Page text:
By: Cameron W. MacLeod, Esq.
New Jersey courts determining the “just compensation” value for a piece of property have long relied on the distinction between “special” and “general” benefits in deciding what evidence to admit for consideration. “Special” benefits that affect that particular parcel could be considered for purposes of valuation; “general” benefits affecting the municipality more broadly could not. The New Jersey Supreme Court, however, recently determined that such a distinction has “outlived its usefulness,” and adopted a valuation approach that takes into account the fair market value of the land based on all “non-speculative, reasonably calculable benefits,” regardless of whether these are due to public or private improvements. This brings New Jersey in line with more contemporary just compensation case law, and broadens the evidentiary scope for condemnation hearings for both total and partial takings cases. It also creates an interesting benefit for municipalities conducting improvement projects such as dune building or beach restoration, where those projects either preserve or possibly increase the value of the taken property.
As part of a beach restoration and preservation project funded by local, state, and federal government, the Borough of Harvey Cedars sought to acquire perpetual easements to strips of beachfront property along the ocean to build new artificial dunes. Sixty-six of the eighty-two landowners granted consent; sixteen held out, including the Karans. Exercising its eminent domain powers over these strips, the Borough acquired these pieces of property by suit in 2009. The Borough and the Karans could not come to an agreement on valuation, and eventually the issue of just compensation for the taking came before a jury. On the Karans’ property, a dune approximately twenty-two feet high was constructed, taking up approximately one-quarter of the property and interfering with the view of the ocean and beach from the two decks on the back of the home. At trial, the Borough sought to admit testimony regarding the benefit to the Karan’s property because of the dune project, in an attempt to offset the valuation of the taking. The trial court found that because the dunes were being constructed for the benefit of all those on the island, they were “general benefits” and the jury would not hear testimony about the value added by the project when determining the valuation of the property. The jury, after hearing testimony about the impact on the Karans’ view and their property from the dune’s construction, eventually awarded the Karans $375,000 as just compensation for the partial taking.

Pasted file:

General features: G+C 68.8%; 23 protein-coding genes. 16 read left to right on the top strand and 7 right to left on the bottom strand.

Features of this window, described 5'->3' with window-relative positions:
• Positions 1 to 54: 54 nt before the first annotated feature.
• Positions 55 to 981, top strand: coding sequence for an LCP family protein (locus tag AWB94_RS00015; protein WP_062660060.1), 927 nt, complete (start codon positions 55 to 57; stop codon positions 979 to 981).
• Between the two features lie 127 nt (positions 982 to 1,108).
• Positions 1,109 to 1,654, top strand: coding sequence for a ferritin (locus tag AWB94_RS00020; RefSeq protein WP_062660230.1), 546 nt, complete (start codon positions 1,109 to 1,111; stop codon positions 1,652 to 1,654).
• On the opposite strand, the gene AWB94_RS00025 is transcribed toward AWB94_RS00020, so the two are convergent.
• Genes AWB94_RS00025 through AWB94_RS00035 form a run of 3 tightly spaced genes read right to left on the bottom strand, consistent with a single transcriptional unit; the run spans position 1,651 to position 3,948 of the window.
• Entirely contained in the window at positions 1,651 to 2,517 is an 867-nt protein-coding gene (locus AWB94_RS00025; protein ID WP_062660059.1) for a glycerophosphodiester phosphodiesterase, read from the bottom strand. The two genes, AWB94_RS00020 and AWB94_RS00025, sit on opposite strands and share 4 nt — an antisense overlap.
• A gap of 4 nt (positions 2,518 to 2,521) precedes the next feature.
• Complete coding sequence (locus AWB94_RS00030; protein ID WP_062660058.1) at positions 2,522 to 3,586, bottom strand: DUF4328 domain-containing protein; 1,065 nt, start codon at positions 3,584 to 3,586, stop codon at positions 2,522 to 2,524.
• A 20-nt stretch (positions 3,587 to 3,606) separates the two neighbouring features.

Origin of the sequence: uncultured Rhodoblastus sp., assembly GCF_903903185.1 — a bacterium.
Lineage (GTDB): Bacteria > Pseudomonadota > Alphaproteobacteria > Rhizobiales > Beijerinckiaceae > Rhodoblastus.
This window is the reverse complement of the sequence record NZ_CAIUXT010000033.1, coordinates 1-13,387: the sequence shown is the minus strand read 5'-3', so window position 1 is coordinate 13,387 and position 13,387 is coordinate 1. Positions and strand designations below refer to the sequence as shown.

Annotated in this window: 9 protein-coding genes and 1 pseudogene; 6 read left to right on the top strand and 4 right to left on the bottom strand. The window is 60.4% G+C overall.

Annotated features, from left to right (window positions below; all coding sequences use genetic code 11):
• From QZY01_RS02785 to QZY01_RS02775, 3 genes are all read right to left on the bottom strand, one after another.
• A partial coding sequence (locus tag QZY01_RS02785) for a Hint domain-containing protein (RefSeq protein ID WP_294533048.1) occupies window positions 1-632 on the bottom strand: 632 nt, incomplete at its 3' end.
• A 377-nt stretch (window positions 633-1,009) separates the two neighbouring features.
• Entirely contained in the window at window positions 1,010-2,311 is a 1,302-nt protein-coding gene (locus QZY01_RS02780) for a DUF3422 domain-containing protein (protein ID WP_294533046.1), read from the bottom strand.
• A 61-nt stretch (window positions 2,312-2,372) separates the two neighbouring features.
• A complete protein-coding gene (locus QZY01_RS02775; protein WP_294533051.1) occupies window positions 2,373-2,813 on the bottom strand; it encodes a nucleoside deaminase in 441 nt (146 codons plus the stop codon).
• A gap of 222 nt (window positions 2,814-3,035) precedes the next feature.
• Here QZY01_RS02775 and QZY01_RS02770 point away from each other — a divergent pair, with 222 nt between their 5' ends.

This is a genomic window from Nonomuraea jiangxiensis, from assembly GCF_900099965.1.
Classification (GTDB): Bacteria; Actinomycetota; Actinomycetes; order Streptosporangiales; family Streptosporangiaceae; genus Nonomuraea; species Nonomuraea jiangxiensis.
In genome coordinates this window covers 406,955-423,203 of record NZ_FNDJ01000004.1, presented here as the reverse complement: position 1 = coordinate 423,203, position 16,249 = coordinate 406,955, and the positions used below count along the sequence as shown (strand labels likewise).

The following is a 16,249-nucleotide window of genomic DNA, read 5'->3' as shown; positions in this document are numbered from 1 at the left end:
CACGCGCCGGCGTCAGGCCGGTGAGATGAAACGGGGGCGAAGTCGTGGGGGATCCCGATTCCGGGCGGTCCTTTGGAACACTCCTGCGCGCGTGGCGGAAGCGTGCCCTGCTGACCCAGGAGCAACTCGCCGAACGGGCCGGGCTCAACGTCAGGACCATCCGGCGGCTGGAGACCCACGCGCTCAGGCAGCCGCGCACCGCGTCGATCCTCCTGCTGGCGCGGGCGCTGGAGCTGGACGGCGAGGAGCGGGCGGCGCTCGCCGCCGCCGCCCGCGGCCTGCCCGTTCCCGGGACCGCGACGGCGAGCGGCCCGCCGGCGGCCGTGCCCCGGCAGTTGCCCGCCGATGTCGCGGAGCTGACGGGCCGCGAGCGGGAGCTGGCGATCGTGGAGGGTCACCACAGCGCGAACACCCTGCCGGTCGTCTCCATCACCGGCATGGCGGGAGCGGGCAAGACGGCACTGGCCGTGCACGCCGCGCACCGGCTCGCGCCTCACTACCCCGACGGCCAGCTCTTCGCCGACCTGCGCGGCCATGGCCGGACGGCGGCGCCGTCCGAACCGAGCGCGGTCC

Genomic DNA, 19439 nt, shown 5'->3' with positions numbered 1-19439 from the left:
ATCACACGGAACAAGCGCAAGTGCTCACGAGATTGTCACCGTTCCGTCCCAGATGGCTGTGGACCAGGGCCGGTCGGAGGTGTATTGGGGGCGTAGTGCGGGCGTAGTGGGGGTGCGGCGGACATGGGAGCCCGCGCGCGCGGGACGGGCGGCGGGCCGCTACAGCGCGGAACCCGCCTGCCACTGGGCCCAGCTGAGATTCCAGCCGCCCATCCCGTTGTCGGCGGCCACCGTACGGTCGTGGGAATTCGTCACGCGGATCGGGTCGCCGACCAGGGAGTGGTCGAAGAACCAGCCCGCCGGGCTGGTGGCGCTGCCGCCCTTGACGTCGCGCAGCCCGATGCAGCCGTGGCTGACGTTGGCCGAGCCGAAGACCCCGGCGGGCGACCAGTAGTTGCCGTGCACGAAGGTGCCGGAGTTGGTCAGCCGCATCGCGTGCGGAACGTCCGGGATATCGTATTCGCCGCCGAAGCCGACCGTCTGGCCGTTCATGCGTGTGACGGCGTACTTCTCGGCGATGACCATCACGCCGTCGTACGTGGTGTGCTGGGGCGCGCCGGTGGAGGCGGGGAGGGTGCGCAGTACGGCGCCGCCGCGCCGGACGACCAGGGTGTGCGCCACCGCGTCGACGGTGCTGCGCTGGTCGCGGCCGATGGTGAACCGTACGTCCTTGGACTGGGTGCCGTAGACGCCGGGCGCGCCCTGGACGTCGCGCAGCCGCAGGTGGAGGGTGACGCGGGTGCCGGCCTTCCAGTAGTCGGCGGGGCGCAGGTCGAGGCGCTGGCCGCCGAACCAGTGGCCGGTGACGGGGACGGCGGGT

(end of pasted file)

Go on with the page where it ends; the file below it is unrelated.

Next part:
On appeal, the Appellate Division affirmed the trial court’s exclusion of this evidence, relying on the distinction between general and specific benefits. The panel found that because the added benefit to the property was for all the properties on Long Beach Island, the benefit afforded was general. Further, they found that there was no proof on the record of any special benefit for this tract of property, there was no basis for finding that the claims it was safer from storm damage would be of any benefit at all to the property’s value.
The Supreme Court found that the distinction of general and special benefits with regard to determining just compensation was no longer useful, and abandoned that approach in favor of the fair market value approach outlined by the California Supreme Court in Los Angeles Cnty. Metro. Transp. Auth. v. Continental Dev. Corp., 941 P.2d 809 (Cal. 1997). The Court found that just compensation should instead be based on “non-conjectural and quantifiable benefits,” which are reasonably known at the time of the taking. As before, speculative benefits should not be considered, because of the potentially adverse effects. “Benefits that both a willing buyer and willing seller would agree enhance the value of property should be considered in determining just compensation, whether those benefits are categorized as special or general.” In rejecting the general and special benefit categories, the Court found that the terms were no longer accurate, and instead, a fair market analysis based on known benefits at the time of the taking was more reasonable. Further, the Court also announced that landowners should not be able to benefit from a windfall from a public project which positively affects the value of their property, which may be the case in shore communities now better protected from large storms or any property benefiting from a municipal project. As the Court rightly recognized, the Karans could not receive a total sum more than the fair market value of their home for a total taking, yet the trial court here precluded information that would effectively allow for such an absurd result to occur. Accordingly, the matter was remanded for a new trial, so that testimony regarding the extent of the improvements made by the public project and impacts to the property valuation could be properly heard and a determination of the appropriate fair market value could be made to determine just compensation for the partial taking.
The Supreme Court’s decision here changed the focus of its analysis in just compensation cases away from whether there was a special benefit to this specific property to the broader market factors affecting value. While this approach of relying on known rather than speculative benefits is not entirely new, the incorporation of municipal improvement projects into the considerations does mark a shift in those factors which may be considered. This should create a more realistic valuation for properties taken either in whole or in part through governmental action, and afford a reasonable and just compensation to those landowners accordingly. It could also reshape the landscape of takings law, where the taking is either in whole or in part for benefits which increase the value of the property in question.